Posts categorized “Apache”.

.htaccess redirects based on date and time

A useful trick for implementing maintenance windows and redirects without having to use a php or similar script is to check date and time in .htaccess files or use it to build a redirect url.

Date and time values in .htaccess come in the form %{TIME_XXXX} where XXXX is the type of date or time you want.

So if you want to redirect a generic url to one which contains today’s date, you might use:

RewriteRule ^posts/today$ /posts/%{TIME_YEAR}-%{TIME_MON}-%{TIME_DAY}

That would result in /posts/today being redirected to something like /posts/2015-08-27

If you wanted redirect a page after a date (and time) is password you could use something like the following, where if the date is passed 9am on 27th August 2015 the redirect will happen. We use a simple number comparison of turning the date into an integer and then comparing it.

RewriteCond %{TIME_YEAR}%{TIME_MON}%{TIME_DAY}%{TIME_HOUR} >2015082709
RewriteRule ^$ /destination/url.html [R=301,L]

The following would only redirect until a specific time (10.22am on 27th August 2015)

RewriteCond %{TIME_YEAR}%{TIME_MON}%{TIME_DAY}%{TIME_HOUR}%{TIME_MIN} <201508271022
RewriteRule ^$ /destination/url.html [R=301,L]

The following would only redirect between two specific dates (20th July 2015 and 27th August 2015)

RewriteCond %{TIME_YEAR}%{TIME_MON}%{TIME_DAY} <20150828
RewriteCond %{TIME_YEAR}%{TIME_MON}%{TIME_DAY} >20150719
RewriteRule ^$ /destination/url.html [R=301,L]

The options you have for %{TIME_XXXX} values are:

TIME_YEAR // current four-digit year
TIME_MON // current month
TIME_DAY // current day of month
TIME_HOUR // current hour (24 hour clock) of day
TIME_MIN // current minute of hour
TIME_SEC // current second of minute
TIME_WDAY // current week-day
TIME // a formatted string representing the date and time down to seconds. e.g. 20150827112234

Fix apache after upgrading to Mountain Lion

Every time I upgrade OS X something breaks with apache or php or both.

The steps for me to fix it this time was…

* Open your httpd.conf file
* uncomment the Load php5 module
* uncomment the load vhosts module

in etc/apache2/users

* duplicate Guest.conf to harrybailey.conf – replace harrybailey with your username obviously
* edit harrybailey.conf to read:

<Directory "/Users/harrybailey/Sites/">
    Options Indexes MultiViews
    AllowOverride All
    Order allow,deny
    Allow from all

Note: as Michal mentions below you may want to add +FollowSymLinks to your options too. This allows the system to follow any symbolic links you have set up.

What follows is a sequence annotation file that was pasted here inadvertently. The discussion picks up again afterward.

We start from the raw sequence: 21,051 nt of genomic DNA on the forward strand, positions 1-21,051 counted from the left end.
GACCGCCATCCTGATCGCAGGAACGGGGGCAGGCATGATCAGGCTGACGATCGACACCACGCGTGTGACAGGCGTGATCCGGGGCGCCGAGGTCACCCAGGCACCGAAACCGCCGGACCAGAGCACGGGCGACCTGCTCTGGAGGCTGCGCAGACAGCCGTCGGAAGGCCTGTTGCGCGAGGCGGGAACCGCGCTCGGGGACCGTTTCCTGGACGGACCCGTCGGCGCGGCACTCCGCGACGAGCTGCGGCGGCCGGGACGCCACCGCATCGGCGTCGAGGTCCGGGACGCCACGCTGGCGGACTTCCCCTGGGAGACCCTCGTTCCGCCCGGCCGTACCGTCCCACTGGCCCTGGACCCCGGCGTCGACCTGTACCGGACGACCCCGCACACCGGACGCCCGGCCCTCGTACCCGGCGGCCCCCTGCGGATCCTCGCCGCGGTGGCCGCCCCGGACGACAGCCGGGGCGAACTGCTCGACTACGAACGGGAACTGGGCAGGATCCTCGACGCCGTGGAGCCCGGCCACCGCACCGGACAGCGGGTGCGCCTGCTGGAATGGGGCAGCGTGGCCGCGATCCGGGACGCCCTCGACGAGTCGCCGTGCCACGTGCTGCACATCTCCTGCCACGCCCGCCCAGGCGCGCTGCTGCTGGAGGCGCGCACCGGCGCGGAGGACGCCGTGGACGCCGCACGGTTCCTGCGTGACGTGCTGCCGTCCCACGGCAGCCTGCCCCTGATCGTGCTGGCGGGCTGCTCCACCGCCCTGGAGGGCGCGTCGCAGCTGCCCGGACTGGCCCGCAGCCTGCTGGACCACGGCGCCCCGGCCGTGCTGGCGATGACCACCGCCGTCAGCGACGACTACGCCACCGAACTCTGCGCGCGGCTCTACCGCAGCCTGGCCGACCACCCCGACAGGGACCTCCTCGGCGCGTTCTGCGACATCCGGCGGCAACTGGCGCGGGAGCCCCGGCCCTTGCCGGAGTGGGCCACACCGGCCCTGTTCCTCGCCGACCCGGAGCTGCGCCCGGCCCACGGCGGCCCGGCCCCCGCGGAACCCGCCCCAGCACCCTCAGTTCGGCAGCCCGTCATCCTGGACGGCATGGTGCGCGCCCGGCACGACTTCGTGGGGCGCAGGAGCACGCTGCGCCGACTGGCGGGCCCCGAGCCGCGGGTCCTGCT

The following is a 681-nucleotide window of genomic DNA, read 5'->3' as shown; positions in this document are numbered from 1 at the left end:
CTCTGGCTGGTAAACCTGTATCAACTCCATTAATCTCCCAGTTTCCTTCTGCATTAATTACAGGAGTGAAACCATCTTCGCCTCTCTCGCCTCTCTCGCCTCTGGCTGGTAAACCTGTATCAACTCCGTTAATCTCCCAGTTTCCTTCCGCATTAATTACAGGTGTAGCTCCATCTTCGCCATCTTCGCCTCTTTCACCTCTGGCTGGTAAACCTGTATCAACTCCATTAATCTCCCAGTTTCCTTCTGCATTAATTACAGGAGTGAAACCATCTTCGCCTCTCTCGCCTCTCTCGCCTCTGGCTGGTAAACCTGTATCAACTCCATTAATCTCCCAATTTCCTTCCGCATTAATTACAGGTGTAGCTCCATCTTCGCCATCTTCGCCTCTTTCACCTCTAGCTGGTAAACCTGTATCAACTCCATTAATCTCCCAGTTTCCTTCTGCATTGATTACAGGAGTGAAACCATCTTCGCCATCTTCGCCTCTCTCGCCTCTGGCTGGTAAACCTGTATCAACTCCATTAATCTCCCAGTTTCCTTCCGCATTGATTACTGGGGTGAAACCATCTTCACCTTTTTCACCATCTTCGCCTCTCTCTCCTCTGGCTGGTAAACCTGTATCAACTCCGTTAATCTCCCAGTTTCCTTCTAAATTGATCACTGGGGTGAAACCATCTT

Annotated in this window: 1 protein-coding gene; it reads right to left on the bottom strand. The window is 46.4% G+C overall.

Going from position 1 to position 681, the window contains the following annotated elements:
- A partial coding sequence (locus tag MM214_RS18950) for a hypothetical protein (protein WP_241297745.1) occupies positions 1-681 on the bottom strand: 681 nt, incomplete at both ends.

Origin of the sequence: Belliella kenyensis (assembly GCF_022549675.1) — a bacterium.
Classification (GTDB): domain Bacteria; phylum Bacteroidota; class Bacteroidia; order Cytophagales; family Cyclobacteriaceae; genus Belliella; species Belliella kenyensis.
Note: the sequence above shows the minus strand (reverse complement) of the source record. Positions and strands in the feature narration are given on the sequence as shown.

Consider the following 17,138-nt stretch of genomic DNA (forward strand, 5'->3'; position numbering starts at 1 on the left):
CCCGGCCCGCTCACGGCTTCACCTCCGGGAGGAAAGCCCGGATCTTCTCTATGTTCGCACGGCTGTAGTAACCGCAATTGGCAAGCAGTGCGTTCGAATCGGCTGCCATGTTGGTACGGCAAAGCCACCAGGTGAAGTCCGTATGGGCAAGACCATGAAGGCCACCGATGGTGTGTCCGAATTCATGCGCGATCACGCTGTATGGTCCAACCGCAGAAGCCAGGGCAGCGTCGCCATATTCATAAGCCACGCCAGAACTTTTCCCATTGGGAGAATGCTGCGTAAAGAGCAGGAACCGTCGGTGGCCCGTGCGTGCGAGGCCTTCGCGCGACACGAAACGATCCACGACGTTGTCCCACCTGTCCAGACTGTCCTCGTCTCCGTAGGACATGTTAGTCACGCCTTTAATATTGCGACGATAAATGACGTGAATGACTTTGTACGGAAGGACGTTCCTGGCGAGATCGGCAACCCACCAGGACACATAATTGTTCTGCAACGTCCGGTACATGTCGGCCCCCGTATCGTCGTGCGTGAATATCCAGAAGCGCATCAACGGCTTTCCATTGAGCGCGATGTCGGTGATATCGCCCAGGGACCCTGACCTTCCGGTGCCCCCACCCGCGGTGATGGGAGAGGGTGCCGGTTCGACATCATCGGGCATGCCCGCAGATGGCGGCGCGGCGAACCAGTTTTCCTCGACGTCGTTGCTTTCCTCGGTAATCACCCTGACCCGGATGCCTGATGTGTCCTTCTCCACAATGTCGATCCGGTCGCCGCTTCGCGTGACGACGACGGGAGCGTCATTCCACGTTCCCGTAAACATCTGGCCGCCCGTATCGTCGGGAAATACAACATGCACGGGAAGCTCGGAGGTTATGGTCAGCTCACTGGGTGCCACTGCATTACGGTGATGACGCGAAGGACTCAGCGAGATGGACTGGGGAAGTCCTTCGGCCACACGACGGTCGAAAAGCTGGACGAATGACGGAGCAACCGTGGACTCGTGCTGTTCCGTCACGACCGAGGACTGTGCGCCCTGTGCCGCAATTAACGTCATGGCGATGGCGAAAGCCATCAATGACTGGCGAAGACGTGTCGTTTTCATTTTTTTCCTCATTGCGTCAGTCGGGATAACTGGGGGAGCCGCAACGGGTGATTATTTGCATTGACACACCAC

AGAIN – replace harrybailey with your username.

* save the file

You may also get a php error which includes…

“It is not safe to rely on the system’s timezone settings”

The fix for that is
* navigate to /etc/ and rename php.ini.default to php.ini
* edit your new php.ini file – find “;date.timezone = ” (no brackets)
* update it to read “date.timezone = Europe/London” (no brackets) – if you aren’t on GMT then find your relevant timezone string and use that
* save the file

* open terminal
* submit the line:
sudo apachectl restart

That did it for me. Hopefully it will do it for you too.

I was first seeing the default html file in the /Library/Webserver/Documents folder
I was then seeing 403 errors for all vhosts that I has setup
Personally I saw these problems after upgrading from Lion (10.7) to Mountain Lion (10.8)

Move your Sites folder in OS X with a SymLink NOT an Alias

Two hours of my life were wasted on this one, even though I’ve done it before. So…

If you want to move your ~/Sites folder into say Dropbox or AeroFS or Google Drive or SkyDrive and then you still want to point to it from its default location don’t use an alias.

I know an alias is only a ctrl-click away, but it means all sorts of pain.

Instead, move the folder to dropbox by dragging it (yes you can do this), then open Terminal and type:

ln -s ~/Dropbox/Sites ~/Sites

Replace Dropbox with whatever the folder of your service is called.

Restart Apache either by restarting Web Sharing in System Preference -> Sharing or by using Terminal and typing:

apachectl graceful

Cross your fingers and open a virtual host in your web browser. I fought with an Alias and all sorts of folder settings and httpd.conf lines to try and get it working, and then all I needed was to use a SymLink in its place.

Don’t worry about no longer having a ‘real’ ~/Sites folder. You don’t actually need one.

Cheers to James Galley, my desk neighbour for helping my brain to click on this one.

Getting Apache 2 to play nice with Virtual Hosts


If you’re a web developer and you can only get the first Virtual Host to work in your new Apache 2 local setup, it’s very simple to resolve.

Thanks to Alex King for the solution to fix Apache 2 only serving the first virtual host.

Basically the NameVirtualHost must match the value you use in your virtual host declaration, be it *, or example.local

NameVirtualHost *
<VirtualHost *>

You get the gist.